For the fourth night in a row, I waited beneath a poplar tree at the edge of the parking lot. Exactly five minutes past closing, three women exited through the bookstore's back door.
All three looked in my direction to check if I was there. They neither knew nor cared that I could hear them. The words homeless, stalker, pervert all reached my grubby ears. Fear pointed out my filthy garments, broken spoke bicycle piled high with all my worldly possessions.
The lit ember of my cigarette gave my eyes an unearthly glow. The women shuddered as they walked past. The older brunette wrinkled her nose as if to seal off the heavy smell of woodsmoke from my campfire. Perhaps she was sensitive and caught a whiff of my unwashed skin and clothes.
The youngest, a thin girl in her late teens turned and looked back over her shoulder. She expected me to race from my post behind the tree and cut them down before they could reach their vehicles. They said goodbye to each other in haste and departed for safety.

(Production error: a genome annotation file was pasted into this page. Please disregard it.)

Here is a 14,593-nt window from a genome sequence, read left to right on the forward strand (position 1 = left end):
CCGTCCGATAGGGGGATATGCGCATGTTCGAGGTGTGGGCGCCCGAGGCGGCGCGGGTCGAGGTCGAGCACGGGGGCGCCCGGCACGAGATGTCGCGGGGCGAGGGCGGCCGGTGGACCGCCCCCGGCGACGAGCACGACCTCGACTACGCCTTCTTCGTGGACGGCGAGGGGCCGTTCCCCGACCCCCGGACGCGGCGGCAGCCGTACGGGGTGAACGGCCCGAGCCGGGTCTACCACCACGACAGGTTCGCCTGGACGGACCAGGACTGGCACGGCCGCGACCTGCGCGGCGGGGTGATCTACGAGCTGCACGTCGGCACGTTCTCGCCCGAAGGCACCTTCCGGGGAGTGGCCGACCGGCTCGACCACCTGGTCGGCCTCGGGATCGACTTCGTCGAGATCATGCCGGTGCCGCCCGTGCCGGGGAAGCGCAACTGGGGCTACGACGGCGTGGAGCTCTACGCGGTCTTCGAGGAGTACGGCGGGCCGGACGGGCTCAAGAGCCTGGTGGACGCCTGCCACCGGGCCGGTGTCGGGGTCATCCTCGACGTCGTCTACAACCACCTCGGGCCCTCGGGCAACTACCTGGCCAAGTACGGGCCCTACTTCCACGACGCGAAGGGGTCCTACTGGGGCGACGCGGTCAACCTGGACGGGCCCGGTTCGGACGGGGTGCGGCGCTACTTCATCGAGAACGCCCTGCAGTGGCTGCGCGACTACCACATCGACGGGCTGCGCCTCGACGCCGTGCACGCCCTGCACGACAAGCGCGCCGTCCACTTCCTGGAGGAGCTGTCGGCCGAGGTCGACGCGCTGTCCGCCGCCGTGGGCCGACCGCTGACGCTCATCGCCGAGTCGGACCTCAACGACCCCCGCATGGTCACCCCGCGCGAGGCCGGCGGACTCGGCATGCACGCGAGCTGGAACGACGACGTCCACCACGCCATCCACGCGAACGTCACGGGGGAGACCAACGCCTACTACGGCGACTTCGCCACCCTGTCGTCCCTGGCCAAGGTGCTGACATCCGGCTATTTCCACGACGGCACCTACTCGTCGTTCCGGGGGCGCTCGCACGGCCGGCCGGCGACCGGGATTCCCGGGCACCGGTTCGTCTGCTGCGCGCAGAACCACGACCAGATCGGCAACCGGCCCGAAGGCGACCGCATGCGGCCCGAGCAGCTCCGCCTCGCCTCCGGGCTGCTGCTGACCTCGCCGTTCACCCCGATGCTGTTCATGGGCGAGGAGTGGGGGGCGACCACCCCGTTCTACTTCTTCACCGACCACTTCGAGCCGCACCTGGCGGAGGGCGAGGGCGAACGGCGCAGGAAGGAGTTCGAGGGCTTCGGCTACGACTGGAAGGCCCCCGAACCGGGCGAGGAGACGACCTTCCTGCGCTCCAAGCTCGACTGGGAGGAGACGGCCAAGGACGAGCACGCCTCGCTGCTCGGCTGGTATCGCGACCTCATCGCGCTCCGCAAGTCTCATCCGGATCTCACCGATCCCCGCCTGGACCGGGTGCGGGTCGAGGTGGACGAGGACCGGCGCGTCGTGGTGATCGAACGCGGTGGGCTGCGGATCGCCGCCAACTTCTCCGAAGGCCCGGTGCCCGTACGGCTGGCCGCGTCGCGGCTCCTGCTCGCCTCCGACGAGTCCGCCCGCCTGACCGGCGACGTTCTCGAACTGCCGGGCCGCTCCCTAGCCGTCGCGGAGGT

It didn't take long for the other to step out from behind the dumpster. Clothed in fine cloth, with clean hair and the sharp tang of aftershave, he was everything I was not. Night and day, clean and filthy, danger and safety.
He was a man women would stop and sigh for. I am not. Yet neither of us were as we seemed.
"Again, brother? How long will you watch over them?"
"For as long as I must"
"You know her time is coming. All men, and women, must die."
We both paused to think to of the middle woman. The blonde with short-cropped hair, a strength of character and confidence that kept her moving forward, towards opportunities and people no matter their circumstance. She'd looked at me, wondered if there was some way she could intervene, to improve my lot in life.
"They need not all suffer." I held my ground. His grin faded and he slipped back into the shadows.